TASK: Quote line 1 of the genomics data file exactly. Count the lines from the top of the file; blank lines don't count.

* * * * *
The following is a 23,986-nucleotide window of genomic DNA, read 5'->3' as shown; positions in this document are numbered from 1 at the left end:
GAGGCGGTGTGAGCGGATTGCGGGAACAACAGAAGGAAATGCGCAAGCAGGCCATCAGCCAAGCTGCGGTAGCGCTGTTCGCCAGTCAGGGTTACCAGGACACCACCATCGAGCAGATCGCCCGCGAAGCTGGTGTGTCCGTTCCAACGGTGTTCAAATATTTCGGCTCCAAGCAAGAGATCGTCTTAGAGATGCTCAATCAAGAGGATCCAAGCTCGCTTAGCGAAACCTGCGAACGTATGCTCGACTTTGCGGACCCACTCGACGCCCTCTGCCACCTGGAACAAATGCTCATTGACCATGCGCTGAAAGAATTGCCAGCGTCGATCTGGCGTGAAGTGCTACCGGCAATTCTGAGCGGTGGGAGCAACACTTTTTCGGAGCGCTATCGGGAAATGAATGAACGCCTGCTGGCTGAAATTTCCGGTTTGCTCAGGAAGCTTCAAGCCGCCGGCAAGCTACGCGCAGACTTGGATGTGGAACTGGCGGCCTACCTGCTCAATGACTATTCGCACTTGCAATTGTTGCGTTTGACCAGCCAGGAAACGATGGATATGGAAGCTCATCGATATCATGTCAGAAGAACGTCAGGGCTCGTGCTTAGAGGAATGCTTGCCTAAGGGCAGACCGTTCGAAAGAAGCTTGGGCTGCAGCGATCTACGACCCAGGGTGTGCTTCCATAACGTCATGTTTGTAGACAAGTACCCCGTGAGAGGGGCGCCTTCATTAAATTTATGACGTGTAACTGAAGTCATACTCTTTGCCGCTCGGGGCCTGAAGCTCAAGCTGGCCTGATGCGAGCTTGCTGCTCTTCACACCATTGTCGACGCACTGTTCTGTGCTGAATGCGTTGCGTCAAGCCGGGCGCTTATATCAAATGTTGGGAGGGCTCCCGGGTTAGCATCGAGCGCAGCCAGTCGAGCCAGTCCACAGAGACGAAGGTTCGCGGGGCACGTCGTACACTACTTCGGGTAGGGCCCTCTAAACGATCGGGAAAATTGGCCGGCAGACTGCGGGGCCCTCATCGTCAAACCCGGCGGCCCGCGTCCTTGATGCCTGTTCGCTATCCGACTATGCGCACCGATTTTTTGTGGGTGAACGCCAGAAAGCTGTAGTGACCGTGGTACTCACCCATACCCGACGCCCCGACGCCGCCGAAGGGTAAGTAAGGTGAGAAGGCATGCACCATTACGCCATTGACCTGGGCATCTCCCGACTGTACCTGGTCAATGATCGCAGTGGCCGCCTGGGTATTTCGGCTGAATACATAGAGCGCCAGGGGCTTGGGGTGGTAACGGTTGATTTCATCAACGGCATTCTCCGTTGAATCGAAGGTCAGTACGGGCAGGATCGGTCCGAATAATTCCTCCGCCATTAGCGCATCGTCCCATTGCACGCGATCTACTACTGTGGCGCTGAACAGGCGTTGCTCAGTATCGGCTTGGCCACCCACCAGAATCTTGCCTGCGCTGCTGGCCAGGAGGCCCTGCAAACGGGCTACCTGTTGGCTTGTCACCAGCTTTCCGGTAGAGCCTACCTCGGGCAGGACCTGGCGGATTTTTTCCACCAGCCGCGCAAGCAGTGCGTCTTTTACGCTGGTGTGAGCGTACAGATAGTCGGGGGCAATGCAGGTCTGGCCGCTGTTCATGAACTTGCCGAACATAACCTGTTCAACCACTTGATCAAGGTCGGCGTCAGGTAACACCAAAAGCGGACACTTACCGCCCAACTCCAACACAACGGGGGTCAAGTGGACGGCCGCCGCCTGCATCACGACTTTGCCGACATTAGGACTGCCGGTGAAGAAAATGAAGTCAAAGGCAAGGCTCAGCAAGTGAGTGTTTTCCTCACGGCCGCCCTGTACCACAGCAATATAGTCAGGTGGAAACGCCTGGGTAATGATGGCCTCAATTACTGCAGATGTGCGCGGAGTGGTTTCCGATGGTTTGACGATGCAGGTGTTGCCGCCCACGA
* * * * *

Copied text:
The following is a 23,986-nucleotide window of genomic DNA, read 5'->3' as shown; positions in this document are numbered from 1 at the left end: